There was another thing I wanted to add to this thread which I found interesting, regarding Paul's discourse on Christ's Resurrection and any possible pagan motifs he could have drawn upon as an aid.
It has to do with the Feast of First Fruits which is one of the seven great yearly feasts mentioned in Leviticus 23, and seeing Jesus as the fulfillment or embodiment of these seven feasts. The first feast is the Passover, on 14th of Nisan (Lev 23:5) when the Passover lamb is offered, and Paul had already referred to Christ as our Passover lamb (1Cor 5:7). The second feast is Unleavened Bread, and it begins on the 15th Nisan (Lev 23:6), where Jesus' body is referenced as unleavened bread (1Cor 11:24). Now, the third feast is the First Fruits which per Lev 23:11, occurs on the first Sunday after the feast of Unleavened Bread. Paul explicitly refers to Christ as our First Fruit twice in 1 Cor 15:20 and 23. Thus for Paul, Jesus' death, burial and resurrection were each "according to Scriptures" and corresponded to the 3 feasts of Passover, Unleavened Bread and First Fruits, both from a symbolic as well as a chronological view. (The other feasts of Pentecost, Trumpets, Atonement and Tabernacles) also fit in quite nicely, though the last 3 are at the 2nd coming.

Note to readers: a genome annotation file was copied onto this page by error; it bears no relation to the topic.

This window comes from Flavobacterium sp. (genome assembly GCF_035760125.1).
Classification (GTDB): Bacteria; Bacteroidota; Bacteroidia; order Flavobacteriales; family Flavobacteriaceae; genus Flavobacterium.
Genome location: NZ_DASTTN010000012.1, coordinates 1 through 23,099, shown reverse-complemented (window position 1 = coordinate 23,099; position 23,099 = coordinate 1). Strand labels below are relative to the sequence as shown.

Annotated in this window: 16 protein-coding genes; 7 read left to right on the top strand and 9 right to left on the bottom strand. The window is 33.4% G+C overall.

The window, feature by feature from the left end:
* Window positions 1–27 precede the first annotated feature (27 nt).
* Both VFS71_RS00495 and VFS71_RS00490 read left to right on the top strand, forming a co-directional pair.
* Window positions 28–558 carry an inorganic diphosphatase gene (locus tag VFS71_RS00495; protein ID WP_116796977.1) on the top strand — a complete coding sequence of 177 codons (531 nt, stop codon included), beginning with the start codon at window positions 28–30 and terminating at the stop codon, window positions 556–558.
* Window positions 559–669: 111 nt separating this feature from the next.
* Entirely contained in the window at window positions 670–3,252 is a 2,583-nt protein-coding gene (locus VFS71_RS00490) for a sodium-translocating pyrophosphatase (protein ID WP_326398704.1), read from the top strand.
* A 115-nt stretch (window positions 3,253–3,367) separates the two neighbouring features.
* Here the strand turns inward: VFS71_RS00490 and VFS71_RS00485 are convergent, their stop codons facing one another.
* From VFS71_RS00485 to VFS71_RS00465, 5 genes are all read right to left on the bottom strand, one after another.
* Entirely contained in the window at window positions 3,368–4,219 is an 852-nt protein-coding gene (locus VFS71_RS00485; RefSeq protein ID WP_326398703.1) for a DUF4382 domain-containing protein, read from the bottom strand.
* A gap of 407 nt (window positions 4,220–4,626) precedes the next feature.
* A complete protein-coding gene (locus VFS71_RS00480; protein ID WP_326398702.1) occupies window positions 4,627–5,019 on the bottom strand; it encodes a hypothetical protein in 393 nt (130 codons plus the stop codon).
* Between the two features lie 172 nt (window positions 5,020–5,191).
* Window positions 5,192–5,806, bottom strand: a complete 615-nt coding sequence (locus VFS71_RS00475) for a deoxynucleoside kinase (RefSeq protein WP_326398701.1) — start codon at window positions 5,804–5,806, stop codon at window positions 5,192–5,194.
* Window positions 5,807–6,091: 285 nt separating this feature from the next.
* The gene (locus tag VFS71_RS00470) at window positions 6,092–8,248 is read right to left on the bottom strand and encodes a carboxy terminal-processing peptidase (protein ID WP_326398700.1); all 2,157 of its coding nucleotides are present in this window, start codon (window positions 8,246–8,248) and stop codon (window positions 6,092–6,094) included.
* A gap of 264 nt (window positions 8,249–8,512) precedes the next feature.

The point of it all, is the Jews had their own holy feast dealing with fertility and seeds sprouting from the ground, and it goes back to the days of Moses, long before the Eleusinian Mysteries. I submit that if Paul had a fertility festival motif in mind as he presented Christ's resurrection, it was this Feast of First Fruits he had in mind, and not anything pagan. He tells us so himself "and that he was raised on the third day according to the scriptures" (1Cor 15:4) - only the Jewish Festival of First Fruit fits this "raised on the third day" motif.